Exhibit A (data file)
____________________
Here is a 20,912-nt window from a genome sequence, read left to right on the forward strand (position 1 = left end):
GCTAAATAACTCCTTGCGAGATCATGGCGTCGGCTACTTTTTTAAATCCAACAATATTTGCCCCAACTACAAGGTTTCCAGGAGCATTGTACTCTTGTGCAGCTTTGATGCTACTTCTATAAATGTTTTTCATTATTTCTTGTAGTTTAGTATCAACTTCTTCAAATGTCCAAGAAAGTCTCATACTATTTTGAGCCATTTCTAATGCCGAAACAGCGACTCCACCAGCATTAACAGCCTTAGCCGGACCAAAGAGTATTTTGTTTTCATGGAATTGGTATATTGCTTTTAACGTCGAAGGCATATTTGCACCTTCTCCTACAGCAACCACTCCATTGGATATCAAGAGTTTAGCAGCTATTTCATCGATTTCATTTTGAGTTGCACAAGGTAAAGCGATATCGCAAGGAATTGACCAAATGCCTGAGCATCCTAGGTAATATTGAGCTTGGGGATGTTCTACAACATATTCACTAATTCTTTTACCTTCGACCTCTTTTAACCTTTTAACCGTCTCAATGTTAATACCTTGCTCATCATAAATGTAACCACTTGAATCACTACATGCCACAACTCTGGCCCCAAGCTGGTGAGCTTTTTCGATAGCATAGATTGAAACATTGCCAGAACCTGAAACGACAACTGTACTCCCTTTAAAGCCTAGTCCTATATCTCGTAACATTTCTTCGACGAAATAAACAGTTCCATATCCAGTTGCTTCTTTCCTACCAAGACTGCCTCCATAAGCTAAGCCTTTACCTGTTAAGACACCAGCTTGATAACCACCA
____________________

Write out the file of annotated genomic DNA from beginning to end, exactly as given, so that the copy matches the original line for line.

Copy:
Here is a 20,912-nt window from a genome sequence, read left to right on the forward strand (position 1 = left end):
GCTAAATAACTCCTTGCGAGATCATGGCGTCGGCTACTTTTTTAAATCCAACAATATTTGCCCCAACTACAAGGTTTCCAGGAGCATTGTACTCTTGTGCAGCTTTGATGCTACTTCTATAAATGTTTTTCATTATTTCTTGTAGTTTAGTATCAACTTCTTCAAATGTCCAAGAAAGTCTCATACTATTTTGAGCCATTTCTAATGCCGAAACAGCGACTCCACCAGCATTAACAGCCTTAGCCGGACCAAAGAGTATTTTGTTTTCATGGAATTGGTATATTGCTTTTAACGTCGAAGGCATATTTGCACCTTCTCCTACAGCAACCACTCCATTGGATATCAAGAGTTTAGCAGCTATTTCATCGATTTCATTTTGAGTTGCACAAGGTAAAGCGATATCGCAAGGAATTGACCAAATGCCTGAGCATCCTAGGTAATATTGAGCTTGGGGATGTTCTACAACATATTCACTAATTCTTTTACCTTCGACCTCTTTTAACCTTTTAACCGTCTCAATGTTAATACCTTGCTCATCATAAATGTAACCACTTGAATCACTACATGCCACAACTCTGGCCCCAAGCTGGTGAGCTTTTTCGATAGCATAGATTGAAACATTGCCAGAACCTGAAACGACAACTGTACTCCCTTTAAAGCCTAGTCCTATATCTCGTAACATTTCTTCGACGAAATAAACAGTTCCATATCCAGTTGCTTCTTTCCTACCAAGACTGCCTCCATAAGCTAAGCCTTTACCTGTTAAGACACCAGCTTGATAACCACCA